In the midst of all of the chaos caused by the coronavirus, cybercriminals are showing no signs of slowing down their attacks.
Government agencies, research organizations, healthcare providers and retailers alike are all coming under attack. Learn about some of this month’s most notable data breaches and cyber attacks in our monthly Data Breach Round-Up article series, the April edition.
Nintendo Confirms Data Breach of 160,000 Accounts
Nintendo recently confirmed in a statement last Friday that hackers managed to break into over 160,000 accounts. The company confirmed that hackers conducted numerous unauthorized login attempts to customers’ Nintendo Network ID’s since the beginning of April. The information accessed includes nicknames, birth dates, location (country), and email addresses. However, the company warns that if customers use the same password for their NNID as their Nintendo account, that they need to keep an eye out for possibly fraudulent purchases as credit cards and PayPal information can be linked to these accounts. In fact, recent reports suggest that the hackers had been using compromised accounts to purchase items like Fortnite VBucks.
To prevent this kind of breach from happening in the future, Nintendo plans to remove the ability to login to Nintendo accounts via the Network ID. They will be resetting the passwords of all accounts that may have been compromised in this incident. Those impacted will be notified by Nintendo via email and urged to set up two-factor authentication for their accounts to avoid unauthorized third-party access.
This news comes on the heels of the company’s recent surge in popularity due to the global quarantine, leading many to take to gaming as a source of escape or entertainment. The popular Nintendo Switch was out of stock in March and the company is still struggling to meet the high demand.
Detroit Hospital Suffers Data Breach Impacting 112,000 Patients
Beaumont Health, a Detroit-area healthcare provider, recently confirmed that an unauthorized third-party accessed the names, dates of birth, Social Security numbers, and medical conditions of over 112,000 patients, with some even having their bank account information and driver’s license numbers compromised. On March 29, administrators noticed that employee emails had been compromised by a phishing attack. They learned that hackers had accessed personal data belonging to the healthcare provider from May 23, 2019 through June 3, 2019, but the Beaumont says that there is no evidence to suggest that the data was misused.
This breach coincides with the increased concern in the cybersecurity community about the vulnerability of the global medical sector. While healthcare workers are working tirelessly to help fight the ongoing coronavirus pandemic, hackers have sought to capitalized on the urgency by targeting hospitals and healthcare organizations, some even demanding payments to regain access to critical systems.
UK Hardware Store Robert Dyas Hit by Payment Card Breach
British hardware store Robert Dyas recently suffered a data breach, resulting in exposed customer names, addresses as well as payment card information. The retailer revealed that card skimming malware was found on the company’s website which allowed hackers to steal sensitive customer financial data. The card skimmer was present starting on March 7 and ending on March 30, leaving the Robert Dyas’ website vulnerable for 23 days.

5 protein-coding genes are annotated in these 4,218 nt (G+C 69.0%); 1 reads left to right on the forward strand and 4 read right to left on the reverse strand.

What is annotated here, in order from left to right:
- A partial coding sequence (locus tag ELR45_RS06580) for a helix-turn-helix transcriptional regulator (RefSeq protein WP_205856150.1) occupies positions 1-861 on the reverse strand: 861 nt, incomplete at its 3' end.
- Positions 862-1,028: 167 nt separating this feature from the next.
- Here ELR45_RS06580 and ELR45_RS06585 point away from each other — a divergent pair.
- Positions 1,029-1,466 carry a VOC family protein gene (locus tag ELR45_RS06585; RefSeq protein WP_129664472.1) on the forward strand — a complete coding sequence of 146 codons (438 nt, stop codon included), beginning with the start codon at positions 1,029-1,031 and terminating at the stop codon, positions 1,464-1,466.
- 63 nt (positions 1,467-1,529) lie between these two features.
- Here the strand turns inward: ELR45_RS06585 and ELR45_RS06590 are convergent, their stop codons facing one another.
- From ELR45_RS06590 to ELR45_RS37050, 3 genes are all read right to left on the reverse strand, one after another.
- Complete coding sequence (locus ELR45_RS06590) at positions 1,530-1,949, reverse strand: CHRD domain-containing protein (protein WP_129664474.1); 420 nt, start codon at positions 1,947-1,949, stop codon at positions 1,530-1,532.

Customers who ordered goods using the company website during the 23-day period may have had their payment card details compromised, including card numbers, expiration dates, and CVV codes, as well as their names and billing addresses. The company became aware of the intrusion on March 30 and quickly worked to remove the malicious code from the site. It’s estimated that 20,000 customers are impacted by this data breach.
The UK’s Information Commissioner’s Office (ICO) has been notified of the incident and if Robert Dyas is found to be at fault for weak security measures, a GDPR fine could be imposed.
This news comes in the wake of the increased sales of home improvement products as UK citizens are on lock-down and forced to stay at home. Robert Dyas claims to have seen a massive boost in online sales following the lock down as homeowners look to occupy their time with DIY projects.
Genetics Testing Lab Exposes Medical Data on 233,000 Patients
Ambry Genetics, a California-based genetic testing laboratory, has reported an email hacking incident that may have exposed medical details belonging to 233,000 individuals. The company’s security team identified unauthorized access to an employee’s email account between January 22 and January 24. The company quickly conducted an investigation and was unable to determine where there was “unauthorized access to, or acquisition of, any information from the email account, and we are not ware of any misuse of any personal information.”
The company is notifying customers due to the potential of their PII being disclosed, including customer names, medical information, information on services provided by Ambry, and in some cases, Social Security numbers.
Due to the COVID-19 pandemic, laboratories and research institutions are being increasingly targeted. Hackers see these organizations as high-value since they are currently storing, processing and transmitting an increased amount of patient data and handling potentially large amounts of data that could help find the cure for COVID-19.
To stay up to date with the latest COVID-19 related cyberattacks and learn what government institutions and enterprises should be doing right now to defend against cyber-attacks, read our latest Coronavirus Cybersecurity Round-Up blog post.
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